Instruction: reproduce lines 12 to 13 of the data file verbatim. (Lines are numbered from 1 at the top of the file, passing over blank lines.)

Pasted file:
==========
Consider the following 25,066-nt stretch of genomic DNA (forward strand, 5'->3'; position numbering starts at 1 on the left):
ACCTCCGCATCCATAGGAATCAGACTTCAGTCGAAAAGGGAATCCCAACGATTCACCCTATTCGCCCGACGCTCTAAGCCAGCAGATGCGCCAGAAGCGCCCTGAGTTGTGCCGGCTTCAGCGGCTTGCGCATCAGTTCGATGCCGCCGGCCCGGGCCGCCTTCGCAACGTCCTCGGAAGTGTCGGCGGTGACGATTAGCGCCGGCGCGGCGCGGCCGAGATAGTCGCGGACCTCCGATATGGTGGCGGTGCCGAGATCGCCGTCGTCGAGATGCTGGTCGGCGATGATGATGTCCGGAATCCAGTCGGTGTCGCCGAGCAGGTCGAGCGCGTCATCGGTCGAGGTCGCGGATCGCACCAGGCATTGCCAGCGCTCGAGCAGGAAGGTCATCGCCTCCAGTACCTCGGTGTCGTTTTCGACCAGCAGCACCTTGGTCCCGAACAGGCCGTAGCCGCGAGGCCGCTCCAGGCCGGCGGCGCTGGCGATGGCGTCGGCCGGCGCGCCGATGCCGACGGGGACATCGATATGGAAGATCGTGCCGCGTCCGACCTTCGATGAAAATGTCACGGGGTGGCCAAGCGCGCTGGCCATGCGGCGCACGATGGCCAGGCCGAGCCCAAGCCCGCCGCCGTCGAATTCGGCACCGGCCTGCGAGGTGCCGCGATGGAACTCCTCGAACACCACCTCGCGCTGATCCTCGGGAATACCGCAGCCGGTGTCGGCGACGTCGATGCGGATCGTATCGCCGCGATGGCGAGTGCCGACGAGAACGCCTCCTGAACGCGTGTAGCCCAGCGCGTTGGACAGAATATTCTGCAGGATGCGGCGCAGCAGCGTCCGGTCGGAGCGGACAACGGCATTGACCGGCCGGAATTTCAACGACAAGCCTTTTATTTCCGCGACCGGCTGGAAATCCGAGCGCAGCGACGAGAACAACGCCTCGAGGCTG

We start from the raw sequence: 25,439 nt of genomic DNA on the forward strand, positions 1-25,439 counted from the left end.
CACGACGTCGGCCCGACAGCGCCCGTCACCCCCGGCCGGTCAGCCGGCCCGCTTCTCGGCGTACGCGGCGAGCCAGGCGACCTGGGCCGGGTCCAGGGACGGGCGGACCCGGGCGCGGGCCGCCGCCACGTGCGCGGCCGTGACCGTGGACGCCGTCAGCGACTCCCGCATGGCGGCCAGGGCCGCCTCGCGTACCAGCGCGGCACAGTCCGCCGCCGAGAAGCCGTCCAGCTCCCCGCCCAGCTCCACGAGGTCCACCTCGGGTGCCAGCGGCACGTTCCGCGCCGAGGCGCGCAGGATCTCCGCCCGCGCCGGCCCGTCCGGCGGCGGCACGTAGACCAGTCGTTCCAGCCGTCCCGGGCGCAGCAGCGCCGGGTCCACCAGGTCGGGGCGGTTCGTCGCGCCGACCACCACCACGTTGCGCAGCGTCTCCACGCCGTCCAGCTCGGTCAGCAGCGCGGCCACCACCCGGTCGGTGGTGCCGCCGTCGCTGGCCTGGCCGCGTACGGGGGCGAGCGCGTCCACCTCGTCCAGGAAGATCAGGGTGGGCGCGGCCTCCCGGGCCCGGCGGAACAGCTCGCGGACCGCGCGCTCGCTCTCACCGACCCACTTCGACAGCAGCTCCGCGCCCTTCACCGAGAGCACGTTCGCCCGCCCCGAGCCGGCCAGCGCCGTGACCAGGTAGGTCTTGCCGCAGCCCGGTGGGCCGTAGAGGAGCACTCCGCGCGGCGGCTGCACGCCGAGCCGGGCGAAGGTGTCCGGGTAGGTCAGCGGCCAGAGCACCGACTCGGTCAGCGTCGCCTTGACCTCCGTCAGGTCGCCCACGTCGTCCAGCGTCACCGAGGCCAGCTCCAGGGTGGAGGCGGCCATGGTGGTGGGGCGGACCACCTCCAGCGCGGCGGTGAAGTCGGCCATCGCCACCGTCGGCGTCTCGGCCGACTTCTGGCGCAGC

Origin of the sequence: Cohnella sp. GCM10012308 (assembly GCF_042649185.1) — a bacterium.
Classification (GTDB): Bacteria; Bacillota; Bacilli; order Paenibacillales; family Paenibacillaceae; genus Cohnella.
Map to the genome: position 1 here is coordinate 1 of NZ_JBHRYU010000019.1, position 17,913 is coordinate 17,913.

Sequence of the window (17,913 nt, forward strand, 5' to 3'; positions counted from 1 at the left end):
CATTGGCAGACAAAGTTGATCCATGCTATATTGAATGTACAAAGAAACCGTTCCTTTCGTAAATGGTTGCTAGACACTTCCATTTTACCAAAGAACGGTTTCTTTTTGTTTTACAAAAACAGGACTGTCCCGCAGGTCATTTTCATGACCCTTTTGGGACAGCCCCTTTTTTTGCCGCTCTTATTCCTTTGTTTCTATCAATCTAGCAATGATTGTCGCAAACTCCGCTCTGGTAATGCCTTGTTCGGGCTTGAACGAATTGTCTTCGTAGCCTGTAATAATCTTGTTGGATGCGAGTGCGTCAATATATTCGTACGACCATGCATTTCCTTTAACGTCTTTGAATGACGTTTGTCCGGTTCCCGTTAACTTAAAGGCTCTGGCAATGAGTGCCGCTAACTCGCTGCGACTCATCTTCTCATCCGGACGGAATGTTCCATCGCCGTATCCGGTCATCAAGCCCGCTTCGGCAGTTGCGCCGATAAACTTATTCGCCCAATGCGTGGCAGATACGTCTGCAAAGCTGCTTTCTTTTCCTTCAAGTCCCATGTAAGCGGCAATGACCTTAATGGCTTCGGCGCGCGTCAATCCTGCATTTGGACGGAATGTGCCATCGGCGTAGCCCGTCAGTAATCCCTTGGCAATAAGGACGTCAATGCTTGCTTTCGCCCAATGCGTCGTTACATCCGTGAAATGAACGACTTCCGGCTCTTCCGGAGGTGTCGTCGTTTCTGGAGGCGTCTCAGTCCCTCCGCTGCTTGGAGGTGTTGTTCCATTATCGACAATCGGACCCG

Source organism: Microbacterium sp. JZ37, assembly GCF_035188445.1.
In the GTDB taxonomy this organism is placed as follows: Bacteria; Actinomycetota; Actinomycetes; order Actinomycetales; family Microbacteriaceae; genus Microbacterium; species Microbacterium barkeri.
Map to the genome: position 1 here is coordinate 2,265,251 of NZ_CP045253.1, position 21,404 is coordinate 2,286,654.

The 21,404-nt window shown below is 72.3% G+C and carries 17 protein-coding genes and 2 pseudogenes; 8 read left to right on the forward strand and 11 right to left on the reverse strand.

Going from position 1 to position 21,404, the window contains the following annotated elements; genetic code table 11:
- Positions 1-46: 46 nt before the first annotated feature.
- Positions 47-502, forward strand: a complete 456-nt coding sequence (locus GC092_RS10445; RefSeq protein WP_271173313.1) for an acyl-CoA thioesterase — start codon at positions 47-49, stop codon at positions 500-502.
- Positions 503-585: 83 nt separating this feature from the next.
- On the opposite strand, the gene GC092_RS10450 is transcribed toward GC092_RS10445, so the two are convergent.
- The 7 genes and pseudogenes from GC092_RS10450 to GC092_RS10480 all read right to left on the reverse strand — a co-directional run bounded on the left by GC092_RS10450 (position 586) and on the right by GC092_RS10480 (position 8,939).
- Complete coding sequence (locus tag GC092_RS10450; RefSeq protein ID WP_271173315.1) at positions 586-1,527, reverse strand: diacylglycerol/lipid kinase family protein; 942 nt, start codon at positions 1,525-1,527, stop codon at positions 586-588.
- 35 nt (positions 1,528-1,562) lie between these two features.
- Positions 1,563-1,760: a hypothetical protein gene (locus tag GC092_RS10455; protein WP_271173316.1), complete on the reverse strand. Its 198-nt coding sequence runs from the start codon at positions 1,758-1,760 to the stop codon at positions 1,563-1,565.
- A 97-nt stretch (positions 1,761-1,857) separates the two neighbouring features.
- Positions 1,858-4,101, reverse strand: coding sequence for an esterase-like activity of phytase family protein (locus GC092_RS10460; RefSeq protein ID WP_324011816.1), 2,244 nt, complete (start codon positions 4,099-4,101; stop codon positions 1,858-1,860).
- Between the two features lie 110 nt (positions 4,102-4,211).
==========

Map to the genome: position 1 here is coordinate 2,265,251 of NZ_CP045253.1, position 21,404 is coordinate 2,286,654.

The 21,404-nt window shown below is 72.3% G+C and carries 17 protein-coding genes and 2 pseudogenes; 8 read left to right on the forward strand and 11 right to left on the reverse strand.